I got a couple of quotes from local firms for the repairs. A big local accident repair company was recommended, so I popped along. A 12 year old came out with a clip board, sucked his teeth, and told me I should go through the insurance as it would be "Over a grand mate". Hmm. I then tried another place, this time a two man band in a smart unit on a farm. This time I asked for a quote to repair and paint the bumper if I brought it along: that was £400 which seemed a lot more realistic.

In the meantime I contacted @A2Steve and he sent me a good used screen wash bottle. I did some research and set a weekend aside to remove the wheel arch from the pax side and replace. That went well, although I did discover that as my car has the low level light I needed to modify the bottle to fit the sensor. There is a fitting at the back of the bottle which needed a bit of finagling, and one of the wheel arch lining fixings fought back, but I took my time and it all went back together ok. I was really expecting more problems with corrosion - the car is 20 years old after all - but it was all as clean a a whistle.
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Shoestring7

Member
Meanwhile I was watching the bay of dreams to see if I could find a decent used bumper cover I could get repainted - the split in the current one could be repaired but as the bumper was going to be painted anyway it made sense to explore the possibility. I also picked up a nice grill and blanking plates on here.

A couple of weeks ago I spotted an ice blue bumper being sold by a vendor in London. It looked to have a fair few scratches, but I bid £120- and arranged to collect it.

Pretty much all of London is now a low emission zone, so it would be £12.50 just to drive the A2 in. Sod that for a game of soldiers: the tape measure suggested an A2 bumper would just about fit in my Yaris, so one Saturday morning I headed early up to East London.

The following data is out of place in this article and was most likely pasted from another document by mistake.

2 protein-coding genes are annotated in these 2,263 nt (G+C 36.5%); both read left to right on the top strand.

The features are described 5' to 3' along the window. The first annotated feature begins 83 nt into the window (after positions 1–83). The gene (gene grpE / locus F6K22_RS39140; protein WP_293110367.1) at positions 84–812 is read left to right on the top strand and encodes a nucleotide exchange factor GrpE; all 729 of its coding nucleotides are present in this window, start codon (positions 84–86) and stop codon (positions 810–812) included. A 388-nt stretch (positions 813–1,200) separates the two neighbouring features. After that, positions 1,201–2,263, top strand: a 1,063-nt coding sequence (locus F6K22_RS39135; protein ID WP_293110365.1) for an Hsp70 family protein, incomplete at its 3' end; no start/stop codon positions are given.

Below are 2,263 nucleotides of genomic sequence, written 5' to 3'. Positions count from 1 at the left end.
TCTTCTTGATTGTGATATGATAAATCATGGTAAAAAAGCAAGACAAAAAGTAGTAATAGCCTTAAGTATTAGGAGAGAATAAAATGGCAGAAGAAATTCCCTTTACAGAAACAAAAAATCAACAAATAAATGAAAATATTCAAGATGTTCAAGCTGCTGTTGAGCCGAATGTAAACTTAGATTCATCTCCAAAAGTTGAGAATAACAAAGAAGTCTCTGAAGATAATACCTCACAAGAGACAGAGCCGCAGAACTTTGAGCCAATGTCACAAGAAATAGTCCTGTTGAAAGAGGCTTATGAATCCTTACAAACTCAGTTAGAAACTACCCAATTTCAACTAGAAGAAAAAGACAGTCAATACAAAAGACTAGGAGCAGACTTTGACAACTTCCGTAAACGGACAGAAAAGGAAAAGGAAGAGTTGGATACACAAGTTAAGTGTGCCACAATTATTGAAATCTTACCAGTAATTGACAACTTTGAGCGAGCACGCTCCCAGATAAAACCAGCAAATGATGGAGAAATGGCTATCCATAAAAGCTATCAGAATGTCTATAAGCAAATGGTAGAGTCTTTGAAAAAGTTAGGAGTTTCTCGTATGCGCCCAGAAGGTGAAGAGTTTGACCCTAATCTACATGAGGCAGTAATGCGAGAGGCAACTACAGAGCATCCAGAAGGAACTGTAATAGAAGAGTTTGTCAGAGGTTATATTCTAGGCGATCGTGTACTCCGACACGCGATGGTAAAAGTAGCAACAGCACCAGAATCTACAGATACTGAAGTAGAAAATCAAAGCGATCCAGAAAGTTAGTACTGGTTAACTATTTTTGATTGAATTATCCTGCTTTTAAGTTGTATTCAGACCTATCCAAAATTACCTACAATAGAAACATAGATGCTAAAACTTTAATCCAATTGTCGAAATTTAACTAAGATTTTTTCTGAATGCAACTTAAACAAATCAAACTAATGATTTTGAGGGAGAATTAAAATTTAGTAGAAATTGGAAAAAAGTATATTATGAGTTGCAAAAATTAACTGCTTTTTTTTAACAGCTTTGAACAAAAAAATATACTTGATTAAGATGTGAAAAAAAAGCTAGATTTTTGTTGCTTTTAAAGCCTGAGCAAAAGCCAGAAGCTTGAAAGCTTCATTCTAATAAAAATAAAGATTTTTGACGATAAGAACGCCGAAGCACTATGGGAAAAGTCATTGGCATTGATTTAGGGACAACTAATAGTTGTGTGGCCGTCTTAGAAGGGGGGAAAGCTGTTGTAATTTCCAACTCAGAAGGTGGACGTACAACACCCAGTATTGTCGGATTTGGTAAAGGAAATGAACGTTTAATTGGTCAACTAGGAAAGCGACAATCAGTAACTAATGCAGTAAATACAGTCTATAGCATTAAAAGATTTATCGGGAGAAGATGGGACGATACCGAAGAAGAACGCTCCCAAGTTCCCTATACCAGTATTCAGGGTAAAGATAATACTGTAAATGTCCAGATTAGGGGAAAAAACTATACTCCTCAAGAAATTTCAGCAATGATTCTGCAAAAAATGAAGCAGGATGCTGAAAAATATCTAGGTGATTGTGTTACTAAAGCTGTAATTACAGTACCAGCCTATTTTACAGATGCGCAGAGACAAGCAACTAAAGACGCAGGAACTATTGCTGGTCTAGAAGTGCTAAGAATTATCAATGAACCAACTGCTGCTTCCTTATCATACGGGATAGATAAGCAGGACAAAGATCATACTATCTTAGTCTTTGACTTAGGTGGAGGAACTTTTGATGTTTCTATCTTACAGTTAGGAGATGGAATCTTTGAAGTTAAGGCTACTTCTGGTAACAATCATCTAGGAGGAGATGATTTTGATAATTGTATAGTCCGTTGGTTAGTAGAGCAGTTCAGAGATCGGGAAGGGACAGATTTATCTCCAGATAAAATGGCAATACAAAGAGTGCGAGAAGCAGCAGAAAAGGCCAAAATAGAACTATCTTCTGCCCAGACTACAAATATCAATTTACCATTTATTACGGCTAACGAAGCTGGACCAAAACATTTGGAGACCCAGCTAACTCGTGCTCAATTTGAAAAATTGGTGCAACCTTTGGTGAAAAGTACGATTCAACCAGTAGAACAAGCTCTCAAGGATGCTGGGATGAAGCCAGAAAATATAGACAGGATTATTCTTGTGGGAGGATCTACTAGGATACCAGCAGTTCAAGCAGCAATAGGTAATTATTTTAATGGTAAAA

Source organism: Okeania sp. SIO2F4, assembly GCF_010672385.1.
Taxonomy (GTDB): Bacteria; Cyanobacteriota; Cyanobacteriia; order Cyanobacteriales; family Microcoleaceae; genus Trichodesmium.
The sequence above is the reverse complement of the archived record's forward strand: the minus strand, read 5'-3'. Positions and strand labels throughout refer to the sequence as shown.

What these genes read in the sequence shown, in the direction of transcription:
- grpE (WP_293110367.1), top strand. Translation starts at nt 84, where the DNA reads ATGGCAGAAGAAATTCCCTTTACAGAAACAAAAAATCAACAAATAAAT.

I used to live in the great wen, but nowadays it's a truly miserable place to drive, even at 8.30am on a sunny Saturday; endless 20mph zones, cameras, bus lanes and 'speed' bumps every 100metres.

The upside was that I could pop over to Islington afterwards and meet my eldest son for breakfast. Somewhat paranoid about leaving the new car with an obvious load in the street, I managed to find a secure multi-story in the new Kings Cross development:
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Shoestring7

Member
In the clear light of day the 'new bumper' had clearly spent it's life on the front on a London car. It was liberally covered in scratches and scrapes, and at first glance a re-spray seemed to be a no-brainer.

However, closer examination revealed that a lot of the marks might respond to a good cleaning. I cracked open the detailing box, and spent a day washing, claying, washing, polishing and waxing the bumper. I was really pleased with the results; you'd really have to be very harsh to criticise the end result:
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Shoestring7

Member